For eight years in a row, Márquez has converted pole position into victory at the Sachsenring, his 31st premier class win and his 57th over all three classes. In MotoGP, his win tally stands at 31 from 81 starts, or just over 38%.
Leader of the Pack
It also restores Márquez to the head of the championship, something he had not expected just a few races ago. Before Assen, his friend and crew chief Santi Hernandez had sent him a message via WhatsApp telling him he would be leading the championship when the summer break started.
Márquez trailed Maverick Viñales by 23 points at that point in time, so he was far from convinced. “I said, okay, what did you drink? Because we were very far,” Márquez said.
On a touching note, Márquez dedicated the win to Nicky Hayden and his family, after Hayden sadly died just over a month ago. “Something special that I promised to myself, the first victory after Hayden’s accident is for him, for all his family, because he was a very good friend.”
A mark that Hayden had touched many lives throughout his career, both young and old.
While Márquez took victory, his teammate finished third, quickly running out of tire after seven or eight laps. He had been following Jonas Folger, and planning a counterattack, when he ran out of grip on the left side of the tire.
“I tried to see where [Folger] was faster, but I can see that I was spinning a lot suddenly from very good grip to suddenly not so much grip,” Pedrosa said. “So, I said don’t worry. It’s a long race and in this racetrack you normally spin a lot, but you are able still with the spinning to manage, to do a good lap time.”
“But no, every lap I was losing more and more with them because they were going very fast. So, I couldn’t manage to be faster like in practice and I understood at this moment I had to settle for this position.”
One that felt different
Pedrosa was not the only one to suffer such issues. Jack Miller, Danilo Petrucci, and Tito Rabat all reported similar problems. For Miller it left him very disappointed to finish in just fifteenth. Petrucci, too, was mystified, and frustrated at seeing a front-row start turn into a race-long slide into twelfth.
“We had a program to switch maps every ten laps, and at the middle of the race, change the map of the engine brake,” Petrucci said.
“But it was not useful, because the bike after six or seven laps, became very difficult to open the throttle, everybody passed me on the straight, and it’s quite strange to pass a Ducati on the straight. And especially Suzuki, Yamaha, KTM also. Pol passed me when I was in fourth gear.”
Miller tried explicitly not to lay the blame on the Michelins. It was not a bad tire, he emphasized, but rather, “a tire that felt different,” he said.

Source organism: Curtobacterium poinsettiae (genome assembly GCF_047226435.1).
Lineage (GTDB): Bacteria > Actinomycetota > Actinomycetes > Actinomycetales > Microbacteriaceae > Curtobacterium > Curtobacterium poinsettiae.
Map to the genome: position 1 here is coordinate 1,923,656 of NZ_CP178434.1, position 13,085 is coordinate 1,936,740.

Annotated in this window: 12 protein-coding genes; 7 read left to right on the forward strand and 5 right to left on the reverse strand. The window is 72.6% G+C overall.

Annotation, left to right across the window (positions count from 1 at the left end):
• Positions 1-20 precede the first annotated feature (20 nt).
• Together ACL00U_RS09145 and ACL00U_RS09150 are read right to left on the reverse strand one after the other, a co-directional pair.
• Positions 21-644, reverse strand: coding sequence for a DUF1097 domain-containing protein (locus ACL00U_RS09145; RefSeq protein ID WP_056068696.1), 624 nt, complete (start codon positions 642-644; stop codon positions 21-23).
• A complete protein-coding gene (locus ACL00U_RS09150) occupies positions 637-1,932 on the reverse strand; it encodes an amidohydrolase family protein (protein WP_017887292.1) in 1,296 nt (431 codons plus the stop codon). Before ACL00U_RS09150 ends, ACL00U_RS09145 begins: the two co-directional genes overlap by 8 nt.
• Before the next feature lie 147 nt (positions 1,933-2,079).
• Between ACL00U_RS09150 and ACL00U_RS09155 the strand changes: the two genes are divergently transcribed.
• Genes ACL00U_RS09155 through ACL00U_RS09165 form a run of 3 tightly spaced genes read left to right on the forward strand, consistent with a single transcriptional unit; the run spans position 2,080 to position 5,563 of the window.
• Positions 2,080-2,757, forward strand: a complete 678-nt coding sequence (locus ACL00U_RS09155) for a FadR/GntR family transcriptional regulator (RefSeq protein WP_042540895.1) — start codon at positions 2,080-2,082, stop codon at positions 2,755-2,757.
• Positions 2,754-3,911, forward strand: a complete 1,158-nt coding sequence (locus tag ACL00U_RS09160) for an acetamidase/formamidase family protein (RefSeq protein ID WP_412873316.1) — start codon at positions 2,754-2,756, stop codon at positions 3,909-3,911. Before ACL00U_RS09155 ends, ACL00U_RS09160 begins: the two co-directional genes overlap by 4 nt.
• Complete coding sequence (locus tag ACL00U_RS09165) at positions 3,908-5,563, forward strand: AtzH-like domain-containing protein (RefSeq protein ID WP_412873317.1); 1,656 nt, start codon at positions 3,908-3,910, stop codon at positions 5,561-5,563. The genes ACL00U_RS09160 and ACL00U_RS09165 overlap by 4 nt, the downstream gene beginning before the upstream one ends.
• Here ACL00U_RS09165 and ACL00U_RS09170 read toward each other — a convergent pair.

“It didn’t feel correct. Mainly on the left hand side, from five or six laps, from Turn 5, 6, 7, all the way up the hill on that left hand side, even on partial throttle or shut off, it just kept on coming round on me. I was just trying to keep the bike kind of neutral and calm the whole way through there. I was really fast in the back sector and the bottom of the hill.”
Is this another sign of quality control issues with Michelin? It is hard to say. Dani Pedrosa may have had a problem with this tires, but that did not stop him from finishing third, just eleven seconds off the win. There were plenty of possible culprits which may have contributed.
The track temperatures were hotter than they had been all weekend, and the race was run directly after Moto2 again. The impression that remains is that the Michelins are still sensitive to temperature, and if the temperature is higher or lower than expected, that can have a significant impact on both tire feel and tire performance.
New Ways to Get It Wrong
Cal Crutchlow had a very different tire issue. For him, the problem was one of the front tire being overcooked as he rode in a group. On Saturday, Crutchlow had been adamant that he would race the hard front, but he backed out at the last-minute and went with the medium tire.
That had caused the tire temperatures to rise, which had in turn raised tire pressures, eventually triggering a warning light on the dashboard. Crutchlow had responded by backing off and allowing the tires to cool down a little, before trying to push again and get involved in a battle.
Speaking of dashboard messages, Hector Barbera received warning of a ride-through via his dashboard. Unfortunately, Barbera didn’t look at his dashboard, and did not come in time.
A few laps later, a new message appeared, this time informing the Spaniard that he had been black-flagged. The riders may receive the messages, but it is still clearly up to them to respond to them.
And so the summer break arrives, with four riders within ten points, and Dani Pedrosa just 26 points from the leader, Maverick Viñales. Marc Márquez may have attempted to restore predictability by taking victory at the Sachsenring, but the championship is still way too close to call.
Anything can happen in the next nine races. And if the evidence of the first nine races is anything to go by, anything will happen in the next nine.
This article was originally published on MotoMatters, and is republished here on Asphalt & Rubber with permission by the author.